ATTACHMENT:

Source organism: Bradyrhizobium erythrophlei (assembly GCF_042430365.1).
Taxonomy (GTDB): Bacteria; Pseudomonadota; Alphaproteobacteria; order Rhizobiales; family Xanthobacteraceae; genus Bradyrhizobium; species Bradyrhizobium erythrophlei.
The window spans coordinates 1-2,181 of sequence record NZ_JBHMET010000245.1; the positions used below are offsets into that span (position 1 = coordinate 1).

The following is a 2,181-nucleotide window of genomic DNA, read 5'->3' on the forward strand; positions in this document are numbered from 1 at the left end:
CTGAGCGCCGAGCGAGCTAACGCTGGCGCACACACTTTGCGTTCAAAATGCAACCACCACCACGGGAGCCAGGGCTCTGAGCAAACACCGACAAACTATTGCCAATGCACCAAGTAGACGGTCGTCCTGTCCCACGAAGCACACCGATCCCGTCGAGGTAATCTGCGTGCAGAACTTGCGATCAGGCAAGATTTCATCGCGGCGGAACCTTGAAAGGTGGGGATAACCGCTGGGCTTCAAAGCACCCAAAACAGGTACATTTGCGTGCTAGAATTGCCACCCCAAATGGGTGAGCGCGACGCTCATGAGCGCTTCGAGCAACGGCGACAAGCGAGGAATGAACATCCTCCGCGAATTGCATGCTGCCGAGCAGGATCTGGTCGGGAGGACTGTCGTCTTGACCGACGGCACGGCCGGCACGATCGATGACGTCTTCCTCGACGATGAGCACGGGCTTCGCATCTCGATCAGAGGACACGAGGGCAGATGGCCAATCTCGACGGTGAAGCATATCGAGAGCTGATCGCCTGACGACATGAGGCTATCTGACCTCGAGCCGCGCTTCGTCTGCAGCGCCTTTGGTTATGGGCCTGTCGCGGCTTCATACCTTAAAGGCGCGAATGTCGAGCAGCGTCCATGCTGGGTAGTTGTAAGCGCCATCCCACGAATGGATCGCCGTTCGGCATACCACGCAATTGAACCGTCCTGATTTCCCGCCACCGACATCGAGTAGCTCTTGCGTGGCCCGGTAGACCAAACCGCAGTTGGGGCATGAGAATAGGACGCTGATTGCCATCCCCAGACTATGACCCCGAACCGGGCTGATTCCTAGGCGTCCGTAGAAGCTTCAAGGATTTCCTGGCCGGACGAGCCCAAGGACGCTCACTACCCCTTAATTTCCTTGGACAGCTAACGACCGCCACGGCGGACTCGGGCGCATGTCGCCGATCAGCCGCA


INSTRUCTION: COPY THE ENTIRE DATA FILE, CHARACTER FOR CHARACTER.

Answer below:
Source organism: Bradyrhizobium erythrophlei (assembly GCF_042430365.1).
Taxonomy (GTDB): Bacteria; Pseudomonadota; Alphaproteobacteria; order Rhizobiales; family Xanthobacteraceae; genus Bradyrhizobium; species Bradyrhizobium erythrophlei.
The window spans coordinates 1-2,181 of sequence record NZ_JBHMET010000245.1; the positions used below are offsets into that span (position 1 = coordinate 1).

The following is a 2,181-nucleotide window of genomic DNA, read 5'->3' on the forward strand; positions in this document are numbered from 1 at the left end:
CTGAGCGCCGAGCGAGCTAACGCTGGCGCACACACTTTGCGTTCAAAATGCAACCACCACCACGGGAGCCAGGGCTCTGAGCAAACACCGACAAACTATTGCCAATGCACCAAGTAGACGGTCGTCCTGTCCCACGAAGCACACCGATCCCGTCGAGGTAATCTGCGTGCAGAACTTGCGATCAGGCAAGATTTCATCGCGGCGGAACCTTGAAAGGTGGGGATAACCGCTGGGCTTCAAAGCACCCAAAACAGGTACATTTGCGTGCTAGAATTGCCACCCCAAATGGGTGAGCGCGACGCTCATGAGCGCTTCGAGCAACGGCGACAAGCGAGGAATGAACATCCTCCGCGAATTGCATGCTGCCGAGCAGGATCTGGTCGGGAGGACTGTCGTCTTGACCGACGGCACGGCCGGCACGATCGATGACGTCTTCCTCGACGATGAGCACGGGCTTCGCATCTCGATCAGAGGACACGAGGGCAGATGGCCAATCTCGACGGTGAAGCATATCGAGAGCTGATCGCCTGACGACATGAGGCTATCTGACCTCGAGCCGCGCTTCGTCTGCAGCGCCTTTGGTTATGGGCCTGTCGCGGCTTCATACCTTAAAGGCGCGAATGTCGAGCAGCGTCCATGCTGGGTAGTTGTAAGCGCCATCCCACGAATGGATCGCCGTTCGGCATACCACGCAATTGAACCGTCCTGATTTCCCGCCACCGACATCGAGTAGCTCTTGCGTGGCCCGGTAGACCAAACCGCAGTTGGGGCATGAGAATAGGACGCTGATTGCCATCCCCAGACTATGACCCCGAACCGGGCTGATTCCTAGGCGTCCGTAGAAGCTTCAAGGATTTCCTGGCCGGACGAGCCCAAGGACGCTCACTACCCCTTAATTTCCTTGGACAGCTAACGACCGCCACGGCGGACTCGGGCGCATGTCGCCGATCAGCCGCA